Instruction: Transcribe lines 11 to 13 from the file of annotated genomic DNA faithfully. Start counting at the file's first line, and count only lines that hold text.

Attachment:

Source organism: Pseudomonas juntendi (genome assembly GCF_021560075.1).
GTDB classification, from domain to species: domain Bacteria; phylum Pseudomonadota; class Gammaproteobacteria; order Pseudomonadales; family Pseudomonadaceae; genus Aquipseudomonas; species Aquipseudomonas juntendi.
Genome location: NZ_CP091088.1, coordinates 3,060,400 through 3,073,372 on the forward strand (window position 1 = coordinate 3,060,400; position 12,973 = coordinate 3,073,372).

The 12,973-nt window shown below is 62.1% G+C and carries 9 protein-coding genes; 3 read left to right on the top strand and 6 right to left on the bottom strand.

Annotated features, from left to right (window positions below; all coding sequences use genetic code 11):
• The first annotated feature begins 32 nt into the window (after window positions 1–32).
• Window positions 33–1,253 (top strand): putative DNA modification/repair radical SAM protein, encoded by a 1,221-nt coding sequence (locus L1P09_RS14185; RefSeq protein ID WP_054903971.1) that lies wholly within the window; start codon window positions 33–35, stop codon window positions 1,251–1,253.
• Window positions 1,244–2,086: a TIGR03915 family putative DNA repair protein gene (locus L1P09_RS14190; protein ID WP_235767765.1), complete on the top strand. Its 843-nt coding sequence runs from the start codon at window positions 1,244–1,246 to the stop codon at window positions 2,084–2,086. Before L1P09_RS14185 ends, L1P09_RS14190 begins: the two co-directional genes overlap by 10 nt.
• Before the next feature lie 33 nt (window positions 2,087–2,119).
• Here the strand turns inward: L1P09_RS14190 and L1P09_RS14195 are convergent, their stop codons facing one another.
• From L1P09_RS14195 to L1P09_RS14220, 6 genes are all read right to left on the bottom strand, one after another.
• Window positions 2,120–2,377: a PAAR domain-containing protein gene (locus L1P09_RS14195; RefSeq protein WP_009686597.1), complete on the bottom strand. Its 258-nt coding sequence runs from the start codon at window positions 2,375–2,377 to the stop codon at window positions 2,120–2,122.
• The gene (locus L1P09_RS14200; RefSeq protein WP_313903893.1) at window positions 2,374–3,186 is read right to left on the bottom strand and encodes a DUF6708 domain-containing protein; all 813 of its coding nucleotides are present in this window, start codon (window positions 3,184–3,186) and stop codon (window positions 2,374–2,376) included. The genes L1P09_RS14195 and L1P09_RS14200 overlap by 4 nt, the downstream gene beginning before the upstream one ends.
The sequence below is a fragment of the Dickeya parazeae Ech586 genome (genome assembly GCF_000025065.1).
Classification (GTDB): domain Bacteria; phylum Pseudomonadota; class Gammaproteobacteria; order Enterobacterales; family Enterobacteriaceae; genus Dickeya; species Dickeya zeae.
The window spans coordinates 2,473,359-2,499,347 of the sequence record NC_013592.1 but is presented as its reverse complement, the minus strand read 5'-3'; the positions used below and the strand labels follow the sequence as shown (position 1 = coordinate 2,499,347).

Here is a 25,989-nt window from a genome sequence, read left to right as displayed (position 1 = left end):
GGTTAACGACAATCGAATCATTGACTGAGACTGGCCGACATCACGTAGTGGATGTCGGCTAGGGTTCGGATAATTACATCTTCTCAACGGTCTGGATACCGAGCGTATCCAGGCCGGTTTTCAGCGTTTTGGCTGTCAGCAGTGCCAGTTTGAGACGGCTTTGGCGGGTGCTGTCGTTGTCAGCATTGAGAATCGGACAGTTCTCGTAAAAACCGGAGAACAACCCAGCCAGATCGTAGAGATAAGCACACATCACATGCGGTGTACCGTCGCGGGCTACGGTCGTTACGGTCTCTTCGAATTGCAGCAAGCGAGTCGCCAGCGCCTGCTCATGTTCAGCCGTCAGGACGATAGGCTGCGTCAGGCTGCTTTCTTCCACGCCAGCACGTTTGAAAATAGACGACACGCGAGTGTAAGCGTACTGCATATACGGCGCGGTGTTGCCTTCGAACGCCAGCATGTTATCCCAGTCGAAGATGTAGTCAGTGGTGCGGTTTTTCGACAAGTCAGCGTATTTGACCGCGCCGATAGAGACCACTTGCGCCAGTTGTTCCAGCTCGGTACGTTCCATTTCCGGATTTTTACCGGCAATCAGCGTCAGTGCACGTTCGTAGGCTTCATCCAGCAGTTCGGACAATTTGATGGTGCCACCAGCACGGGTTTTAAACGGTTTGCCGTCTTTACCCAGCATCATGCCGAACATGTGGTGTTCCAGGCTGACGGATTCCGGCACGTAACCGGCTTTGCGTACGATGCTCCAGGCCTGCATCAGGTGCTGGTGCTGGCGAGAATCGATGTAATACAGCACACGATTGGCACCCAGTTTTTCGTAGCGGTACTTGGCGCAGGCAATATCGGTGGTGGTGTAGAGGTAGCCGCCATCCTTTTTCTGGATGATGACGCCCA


• From L1P09_RS14195 to L1P09_RS14220, 6 genes are all read right to left on the bottom strand, one after another.
• Window positions 2,120–2,377: a PAAR domain-containing protein gene (locus L1P09_RS14195; RefSeq protein WP_009686597.1), complete on the bottom strand. Its 258-nt coding sequence runs from the start codon at window positions 2,375–2,377 to the stop codon at window positions 2,120–2,122.
• The gene (locus L1P09_RS14200; RefSeq protein WP_313903893.1) at window positions 2,374–3,186 is read right to left on the bottom strand and encodes a DUF6708 domain-containing protein; all 813 of its coding nucleotides are present in this window, start codon (window positions 3,184–3,186) and stop codon (window positions 2,374–2,376) included. The genes L1P09_RS14195 and L1P09_RS14200 overlap by 4 nt, the downstream gene beginning before the upstream one ends.